How Do Exchange Rates Work?

how do exchange rates work
A bank teller shows exchange rates. Photo: Derek E. Rothchild/Photodisc/Getty Images

Exchange rates tell you how much your currency is worth in another currency. They are the price being charged to purchase that currency. Foreign exchange traders decide how many you can buy for a dollar. That's because all currencies are traded, 24 hours a day, seven days a week. 

Prices change constantly for the currencies that Americans are most likely to use. They include Mexican pesos, Canadian dollars, European euros, British pounds, and Japanese yens.

 That's because these countries use flexible exchange rates. The government and central bank don't actively intervene, although their policies can influence rates over the long term. 

That means you've got to plan for exchange rate values when you travel overseas. When the U.S. dollar is strong, you can buy more foreign currency and enjoy a more affordable trip. If the U.S. dollar is weak, your trip will cost more because you can't buy as much foreign currency. Since the exchange rate change constantly, you might find the cost of your trip has changed since you started planning it. For more, see ​How Do Exchange Rates Affect My Personal Finances?

You can Google the dollar to foreign currency exchange rate to get today's rate. It also shows a chart revealing whether the dollar is strengthening or weakening. If it's strengthening, you can wait until right before your trip to buy your currency.

Check to see if your credit card company charges conversion fees. If not, then using your credit card overseas will get you the cheapest exchange rate. If the dollar is weakening, you might want to buy the foreign currency now rather than waiting until you travel. Banks charge a higher exchange rate, but it might be cheaper than what you'll pay in the future.

Here are the recent changes in the Euro to Dollar Exchange Rate.

Other currencies, like the Saudi Arabian riyal, rarely change. That's because those countries use fixed exchange rates that only change when the government says so. These rates are usually pegged to the U.S. dollar. Their central banks have enough money in their foreign currency reserves to control how much their currency is worth.  To keep the exchange rate fixed, the central bank holds U.S. dollars. If the value of the local currency falls, the bank sells its dollars for local currency. That reduces the supply in the marketplace, boosting its currency's value up. It also increases the supply of dollars, sending its value down. If demand for its currency rises, it does the opposite.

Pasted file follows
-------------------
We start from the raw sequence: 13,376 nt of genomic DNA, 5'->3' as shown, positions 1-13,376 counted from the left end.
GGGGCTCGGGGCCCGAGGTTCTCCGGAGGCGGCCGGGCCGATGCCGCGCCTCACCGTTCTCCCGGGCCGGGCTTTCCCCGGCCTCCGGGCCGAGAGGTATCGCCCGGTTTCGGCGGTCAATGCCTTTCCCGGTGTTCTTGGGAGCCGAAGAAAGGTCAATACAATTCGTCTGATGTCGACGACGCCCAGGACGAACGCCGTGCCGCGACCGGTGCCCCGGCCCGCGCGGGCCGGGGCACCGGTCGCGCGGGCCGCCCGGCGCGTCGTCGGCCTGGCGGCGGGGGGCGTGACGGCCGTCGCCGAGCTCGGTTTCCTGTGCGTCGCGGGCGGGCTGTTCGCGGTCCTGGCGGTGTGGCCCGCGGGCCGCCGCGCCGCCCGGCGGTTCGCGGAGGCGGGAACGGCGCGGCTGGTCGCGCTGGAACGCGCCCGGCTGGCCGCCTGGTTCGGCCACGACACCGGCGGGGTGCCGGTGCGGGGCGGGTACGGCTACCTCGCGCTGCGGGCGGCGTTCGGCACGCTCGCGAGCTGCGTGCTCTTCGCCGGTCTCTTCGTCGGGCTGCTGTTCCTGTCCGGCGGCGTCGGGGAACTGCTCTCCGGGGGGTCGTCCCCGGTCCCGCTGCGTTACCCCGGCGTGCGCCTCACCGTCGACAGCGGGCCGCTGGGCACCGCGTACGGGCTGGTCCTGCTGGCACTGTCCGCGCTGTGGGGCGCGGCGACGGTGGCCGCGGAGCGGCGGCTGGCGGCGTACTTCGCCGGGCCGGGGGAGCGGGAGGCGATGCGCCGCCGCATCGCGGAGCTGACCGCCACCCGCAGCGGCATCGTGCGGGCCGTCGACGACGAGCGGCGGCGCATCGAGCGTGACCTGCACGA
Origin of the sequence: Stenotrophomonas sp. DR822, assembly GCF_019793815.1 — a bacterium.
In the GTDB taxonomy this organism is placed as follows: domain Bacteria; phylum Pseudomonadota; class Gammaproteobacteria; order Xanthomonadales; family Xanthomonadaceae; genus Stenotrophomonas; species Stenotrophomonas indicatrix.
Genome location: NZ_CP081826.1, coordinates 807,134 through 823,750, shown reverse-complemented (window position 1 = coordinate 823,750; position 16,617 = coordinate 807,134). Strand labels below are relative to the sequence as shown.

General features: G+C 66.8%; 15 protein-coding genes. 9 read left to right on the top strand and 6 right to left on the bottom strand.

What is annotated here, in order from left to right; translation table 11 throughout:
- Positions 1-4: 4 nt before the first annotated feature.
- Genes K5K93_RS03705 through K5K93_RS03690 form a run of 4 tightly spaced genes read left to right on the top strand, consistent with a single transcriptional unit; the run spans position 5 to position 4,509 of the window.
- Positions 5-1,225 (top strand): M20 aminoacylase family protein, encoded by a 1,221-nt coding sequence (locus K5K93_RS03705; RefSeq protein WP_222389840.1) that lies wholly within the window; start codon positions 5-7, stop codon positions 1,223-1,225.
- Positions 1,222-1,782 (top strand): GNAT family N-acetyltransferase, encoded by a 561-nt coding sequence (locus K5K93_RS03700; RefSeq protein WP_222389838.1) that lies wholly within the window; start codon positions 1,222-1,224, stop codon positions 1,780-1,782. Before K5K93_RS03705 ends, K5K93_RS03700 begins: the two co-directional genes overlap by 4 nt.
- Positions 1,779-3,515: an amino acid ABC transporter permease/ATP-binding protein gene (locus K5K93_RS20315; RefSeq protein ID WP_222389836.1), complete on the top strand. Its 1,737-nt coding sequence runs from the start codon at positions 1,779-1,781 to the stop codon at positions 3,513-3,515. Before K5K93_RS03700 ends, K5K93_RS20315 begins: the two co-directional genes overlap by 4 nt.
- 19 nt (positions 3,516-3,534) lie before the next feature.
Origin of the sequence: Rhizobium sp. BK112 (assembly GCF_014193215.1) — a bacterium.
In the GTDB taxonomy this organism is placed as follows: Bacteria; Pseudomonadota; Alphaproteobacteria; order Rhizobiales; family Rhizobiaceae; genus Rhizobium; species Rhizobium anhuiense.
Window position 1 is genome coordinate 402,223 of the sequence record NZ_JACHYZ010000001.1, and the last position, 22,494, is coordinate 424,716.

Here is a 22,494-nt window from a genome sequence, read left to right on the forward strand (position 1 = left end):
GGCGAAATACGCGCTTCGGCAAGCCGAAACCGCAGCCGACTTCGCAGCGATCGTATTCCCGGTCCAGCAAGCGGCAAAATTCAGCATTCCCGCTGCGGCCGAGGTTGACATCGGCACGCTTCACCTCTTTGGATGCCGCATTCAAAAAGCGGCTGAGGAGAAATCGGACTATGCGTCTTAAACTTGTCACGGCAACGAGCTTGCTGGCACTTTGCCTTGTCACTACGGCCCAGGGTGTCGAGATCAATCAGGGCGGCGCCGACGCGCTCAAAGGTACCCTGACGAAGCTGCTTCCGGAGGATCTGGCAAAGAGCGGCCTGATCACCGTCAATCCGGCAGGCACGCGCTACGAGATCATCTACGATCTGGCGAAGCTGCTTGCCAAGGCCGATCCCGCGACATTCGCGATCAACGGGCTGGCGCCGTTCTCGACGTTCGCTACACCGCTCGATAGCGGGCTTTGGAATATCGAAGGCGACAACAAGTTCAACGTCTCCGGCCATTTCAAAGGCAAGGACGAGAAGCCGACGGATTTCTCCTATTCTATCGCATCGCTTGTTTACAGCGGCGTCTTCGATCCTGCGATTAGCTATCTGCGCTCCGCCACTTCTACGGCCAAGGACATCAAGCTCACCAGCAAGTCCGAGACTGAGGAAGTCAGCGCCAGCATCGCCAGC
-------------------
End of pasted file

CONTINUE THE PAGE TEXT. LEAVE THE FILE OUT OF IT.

The Chinese yuan used to be a fixed currency. Now the government is slowly transitioning to a flexible exchange rate. That means it changes less frequently than a flexible exchange rate, but more frequently than a fixed exchange rate. For more, see Yuan to Dollar Conversion.

What Affects Exchange Rates?

The demand for a country's currency depends on what is happening in that country. First, the interest rate paid by a country's central bank is a big factor.

The higher interest rate makes that currency more valuable. Investors will exchange their currency for the higher-paying one. They then save it in that country's bank to receive the higher interest rate.

Second, the money supply that's created by the country's central bank. If the government prints too much currency, then there's too many dollars, euros or yen chasing too few goods. Currency holders will bid up the prices of goods and services. That creates inflation.  If way too much money is printed, as usually happens to pay off war debts, then it causes hyperinflation. See more about the Types of Inflation.

Some cash holders will invest overseas, where there isn't inflation. But they'll find that there isn't as much demand for their currency since there's so much of it. That's why inflation will push the value of a currency down.

 

Third, a country's economic growth and financial stability impact its exchange rates. If the country has a strong, growing economy, then investors will buy its goods and services, and need more of its currency to do so.  It the financial stability looks bad, they will be less willing to invest in that country. They want to be sure they will get paid back if they hold government bonds in that currency. 

You would think that something with so much impact on international trade would be more tightly regulated, but it isn't for most currencies. For more, see  How Does the Government Regulate Exchange Rates?